CONGRATS to Jack Batten. Vancouver — Its Message Is: Live! has to be one of the funniest articles I have ever read, and yet through all the outrageous humor and mirth one could still sense that vital, probing, mysterious and perplexing question: Why doesn’t everybody live in Vancouver? A good question and when I thought about it I saw that aside from the smog, the rain, the slums, the rain, the crime, the rain, the bush-league atmosphere. the rain, the drug addicts, the rain, etc., the only reason 1 don’t live in Vancouver is because I have a small aversion to the conceitedness of les bons vivants, and really, if one considers it, that is such a small thing. So again, mes félicitations to Batten, and 1 hope he has opened up other Canadian eyes as he has opened mine. — JOHN H. LAURENCE,
PRESIDENT, IDLE GENIUS CLUB, CALGARY
T In Its Message Is: Live!, Jack Batten says, in describing the Vancouver way of living: “No one in the office after four if the bay is calm and the boat’s refrigerator is heavy with a little lager.” Maybe the guys aren’t in the office after four, but the gals sure are — to five and five-thirty. Besides, they don’t make enough money to buy boats.
ELLEN RANDE LES, NORTH VANCOUVER
Don’t fumble the torch
To me. the punch line in Return to a Killing (¡round — 25 Years After
Dieppe is Major Brian McCool's comment: "It doesn’t matter whether [the Dieppe raid| had any point or whether it was badly planned . . . What is important is that a lot of good men believed in something enough to die for it, and you can’t belittle that and you shouldn’t try to.” Few others have made the point. Unless it is made again and again, all our “Remembrances” are not so much honoring our dead as making mock of them — we merely prove that we have not caught the torch that they counted on us to carry forward.
K. E. EDGAR, VANCOUVER
Eaton’s, where are you?
I would like to add yet another to the list of Eaton’s collapsed building plans, which were catalogued by Sheila H. Kieran (An Eaton’s Catalogue of Promised Dream Towers, Reports). In the late 1920s Eaton's planned a department store in downtown Windsor, Ont. They even persuaded the city to expropriate land and open up a new street for them so that their store could be located on a corner. The "new" street is still there but Eaton’s is not.
J. C. SINCLAIR, MARKHAM, ONE.
The miners: a Canadian problem
I compliment you on The Forgotten Miners, by Ian Adams, about the miners who are dying like flies as a result of radiation exposure at St. Lawrence, Newfoundland. I sincerely hope that you will not let this matter drop. Victor K. Nelson, formerly of Saskatoon, Sask., now living in Denmark, spent 37 years in Canada. He worked 27 of those years in the mines. He tried, unsuccessfully, to secure a pension for disablement from silicosis, but was statute-barred by all provinces and territories in which he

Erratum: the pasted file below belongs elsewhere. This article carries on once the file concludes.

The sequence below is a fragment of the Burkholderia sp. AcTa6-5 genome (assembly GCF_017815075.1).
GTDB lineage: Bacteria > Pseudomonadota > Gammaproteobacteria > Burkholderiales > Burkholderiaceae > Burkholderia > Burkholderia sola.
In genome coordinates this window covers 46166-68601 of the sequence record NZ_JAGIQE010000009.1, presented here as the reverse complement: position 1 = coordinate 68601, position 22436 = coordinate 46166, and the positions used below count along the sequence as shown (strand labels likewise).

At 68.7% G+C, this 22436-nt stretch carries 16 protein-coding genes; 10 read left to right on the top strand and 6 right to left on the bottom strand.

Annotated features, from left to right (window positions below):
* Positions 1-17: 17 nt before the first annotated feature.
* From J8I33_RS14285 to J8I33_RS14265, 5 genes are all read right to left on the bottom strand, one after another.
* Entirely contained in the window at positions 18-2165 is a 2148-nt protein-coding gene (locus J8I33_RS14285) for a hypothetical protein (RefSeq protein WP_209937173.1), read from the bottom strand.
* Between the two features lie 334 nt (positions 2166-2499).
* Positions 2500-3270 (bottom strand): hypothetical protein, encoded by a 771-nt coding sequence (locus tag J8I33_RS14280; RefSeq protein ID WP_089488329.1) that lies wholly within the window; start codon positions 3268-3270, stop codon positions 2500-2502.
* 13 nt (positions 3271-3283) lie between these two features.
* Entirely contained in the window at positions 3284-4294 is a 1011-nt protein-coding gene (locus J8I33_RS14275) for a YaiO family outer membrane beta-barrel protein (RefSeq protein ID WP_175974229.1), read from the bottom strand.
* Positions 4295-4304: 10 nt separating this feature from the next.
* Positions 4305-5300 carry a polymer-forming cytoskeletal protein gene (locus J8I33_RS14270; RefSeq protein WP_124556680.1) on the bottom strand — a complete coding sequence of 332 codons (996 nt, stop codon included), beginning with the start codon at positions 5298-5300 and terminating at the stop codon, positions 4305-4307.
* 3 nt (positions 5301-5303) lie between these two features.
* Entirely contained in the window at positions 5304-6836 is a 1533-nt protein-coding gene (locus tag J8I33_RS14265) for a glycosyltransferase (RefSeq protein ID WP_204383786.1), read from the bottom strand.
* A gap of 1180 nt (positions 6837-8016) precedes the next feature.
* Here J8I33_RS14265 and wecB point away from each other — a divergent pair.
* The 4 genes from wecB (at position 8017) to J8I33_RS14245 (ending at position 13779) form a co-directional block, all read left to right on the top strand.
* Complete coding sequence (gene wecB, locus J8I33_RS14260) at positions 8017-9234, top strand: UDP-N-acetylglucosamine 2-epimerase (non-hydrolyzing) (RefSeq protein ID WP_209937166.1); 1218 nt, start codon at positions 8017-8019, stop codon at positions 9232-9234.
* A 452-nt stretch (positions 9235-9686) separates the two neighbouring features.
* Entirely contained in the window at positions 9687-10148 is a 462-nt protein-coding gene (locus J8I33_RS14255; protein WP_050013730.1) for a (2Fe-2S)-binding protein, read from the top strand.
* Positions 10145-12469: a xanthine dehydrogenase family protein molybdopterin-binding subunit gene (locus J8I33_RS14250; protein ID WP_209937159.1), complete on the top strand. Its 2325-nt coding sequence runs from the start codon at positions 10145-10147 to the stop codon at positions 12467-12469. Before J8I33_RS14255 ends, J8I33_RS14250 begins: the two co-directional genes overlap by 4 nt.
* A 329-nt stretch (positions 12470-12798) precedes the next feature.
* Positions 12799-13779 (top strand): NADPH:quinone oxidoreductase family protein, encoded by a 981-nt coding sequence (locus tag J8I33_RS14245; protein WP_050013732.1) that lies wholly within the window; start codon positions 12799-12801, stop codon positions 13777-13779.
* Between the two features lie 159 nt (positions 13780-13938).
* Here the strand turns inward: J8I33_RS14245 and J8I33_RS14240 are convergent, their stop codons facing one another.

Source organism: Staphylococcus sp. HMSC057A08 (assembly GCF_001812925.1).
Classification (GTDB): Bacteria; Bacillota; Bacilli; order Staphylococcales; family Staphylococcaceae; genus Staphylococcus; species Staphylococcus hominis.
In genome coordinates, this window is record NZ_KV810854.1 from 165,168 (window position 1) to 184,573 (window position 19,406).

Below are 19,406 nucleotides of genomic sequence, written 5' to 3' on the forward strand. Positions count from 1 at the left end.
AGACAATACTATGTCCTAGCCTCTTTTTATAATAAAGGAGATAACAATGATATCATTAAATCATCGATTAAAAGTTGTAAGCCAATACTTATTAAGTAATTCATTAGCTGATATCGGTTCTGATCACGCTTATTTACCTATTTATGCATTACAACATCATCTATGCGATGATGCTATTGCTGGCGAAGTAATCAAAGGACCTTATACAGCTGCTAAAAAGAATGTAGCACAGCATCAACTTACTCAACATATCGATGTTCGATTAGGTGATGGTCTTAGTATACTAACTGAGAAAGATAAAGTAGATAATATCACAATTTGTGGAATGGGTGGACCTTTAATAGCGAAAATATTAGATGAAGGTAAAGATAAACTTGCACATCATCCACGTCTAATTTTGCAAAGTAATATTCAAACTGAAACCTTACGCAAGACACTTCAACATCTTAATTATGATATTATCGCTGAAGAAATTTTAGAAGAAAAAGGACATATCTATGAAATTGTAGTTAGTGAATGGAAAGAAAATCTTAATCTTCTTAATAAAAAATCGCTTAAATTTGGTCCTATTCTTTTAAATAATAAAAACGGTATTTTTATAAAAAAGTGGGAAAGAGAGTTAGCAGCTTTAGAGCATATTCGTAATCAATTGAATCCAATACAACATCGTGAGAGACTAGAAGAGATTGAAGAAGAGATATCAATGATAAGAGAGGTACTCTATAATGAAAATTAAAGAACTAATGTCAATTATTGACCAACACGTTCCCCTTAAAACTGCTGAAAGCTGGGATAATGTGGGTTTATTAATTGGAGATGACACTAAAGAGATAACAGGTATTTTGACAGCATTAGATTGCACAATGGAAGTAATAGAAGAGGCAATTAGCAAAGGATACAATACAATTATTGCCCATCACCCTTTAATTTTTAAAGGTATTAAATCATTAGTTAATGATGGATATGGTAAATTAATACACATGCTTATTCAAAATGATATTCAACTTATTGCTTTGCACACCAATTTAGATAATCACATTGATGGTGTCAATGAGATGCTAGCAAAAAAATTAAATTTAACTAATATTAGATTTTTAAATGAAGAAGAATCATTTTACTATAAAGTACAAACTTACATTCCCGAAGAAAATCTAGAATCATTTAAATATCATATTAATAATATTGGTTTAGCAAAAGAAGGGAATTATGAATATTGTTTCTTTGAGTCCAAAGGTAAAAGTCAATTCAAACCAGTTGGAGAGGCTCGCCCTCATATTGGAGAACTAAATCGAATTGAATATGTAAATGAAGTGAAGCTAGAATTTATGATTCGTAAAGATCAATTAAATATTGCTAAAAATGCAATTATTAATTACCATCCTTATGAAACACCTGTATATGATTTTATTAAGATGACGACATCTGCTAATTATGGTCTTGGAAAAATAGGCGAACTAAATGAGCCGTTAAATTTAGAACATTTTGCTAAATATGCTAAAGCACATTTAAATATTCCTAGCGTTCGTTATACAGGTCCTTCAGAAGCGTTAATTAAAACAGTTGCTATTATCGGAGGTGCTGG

worked. In 1963 he returned to Denmark. On arrival he received a pension of 50 percent and in May 1965 he received the full disability pension. He had not been in Denmark for 37 years! The miners of Canada are itinerant workers generally; they go where the work is, and yet, because they move too much from province to province, they find themselves at the end of their useful lives denied any consideration for their disabilities. It is high time the workmen's compensation, especially as it relates to silicosis, radiation effects and Raynaud’s phenomenon, be removed entirely from provincial jurisdiction and made Dominion-wide, under federal jurisdiction.
E. L. WALKER, COMPENSATION OFFICER, WESTERN DISTRICT, INTERNATIONAL UNION OF MINE, MILL & SMELTER WORKERS, VANCOUVER
Somebody likes you archy
Re toujours gai archy your day has come (Reports): I am glad to see that, at last, some use has been found for the cockroach. I don’t believe I have ever actually seen one. but I have a profound sympathy for the poor unloved creature for many years, as expressed in my poem The Cockroach. Bless the biology students of Okotoks High School for their Centennial PROJECT.--MRS. T. F. WRIGHT.
ST. MICHAEL’S RECTORY, CANMORE, ALTA.
Don’t brush off the Arabs
Re your Editorial, 1 Vital Aqaba Means to Us and Us to Aqaba: It will be to the everlasting shame of all nations if they brush the Arab contentions into the waters of Aqaba. The people of all countries concerned should be polled on what they expect their respective governments to do. For too long Zionism has been creeping ahead by urging snap decisions be taken in the assemblies of many countries. If Israel is allowed to carry on in the present belligerent character, there will be no benefit for the other peoples of the world, and only shame and remorse can follow.
D. D. FRASER, PRINCE GEORGE, BC
T Your Editorial would appear to be transparently sanctimonious. The practical result of the Pearson policy during the Suez, crises was to supplement the efforts of the strange alliance of Dictator Khrushchov and McCarthyite John Foster Dulles -—e.g., saving the Nasser dictatorship in Egypt and halting the attempt to internationalize the Suez Canal. The only purpose of the Canadian presence in the Sinai, according to Nasser, was to permit him to rearm his forces for the purpose of annihilating Israel. The Canadian troops played ny. peace-keeping role whatsoever, but wefe the dupes of the Nasser dictatorship.
NATHAN GANS, MONTREAL
Greene with envy?
Jon Ruddy, author of your recent article on Lome Greene, appears to have been born with a plastic spoon in his mouth, like most of the rest of us. However, it was not necessary to be so blatantly envious of Greene. Greene is now in a financial position, through his own hard work, to afford a swimming pool and the house and grounds to go with it. Certainly, Bonanza and Greene are not on an artistic par with the Old Vic and Olivier, but the Cartwrights provide entertainment for a huge number of people. Ruddy did not do Greene justice, and his petty attitude suggests that his plastic spoon has dissolved in his tears of envy, leaving nothing in his mouth but his foot.-JOHN BARCLAY, OROMOCTO, NB
continued on page 72
MAILBAG continued from page 8
I was very interested in Douglas Marshall’s piece on the Canadian publishing industry. The Rapid $50 Advance of Canadian Publishing (Reviews). However. a few corrections and comments are in order. The title of Morton Shulman’s book isn't How To Make a Million; it's Anyone Can Make a Million. It isn't Longmans Green: it's Longmans Canada Limited. Jack McClelland’s Preview Book Society isn't projected; it’s already in operation and has been for several months, successfully I am told. Marshall says that “only sensational bestsellers can recover production costs on the Canadian market alone.” This may have been true at one time, but certainly shouldn't be today. Our own little publishing house, only two years old, has recovered production costs and paid full royalties on each of the eight books we have published so far.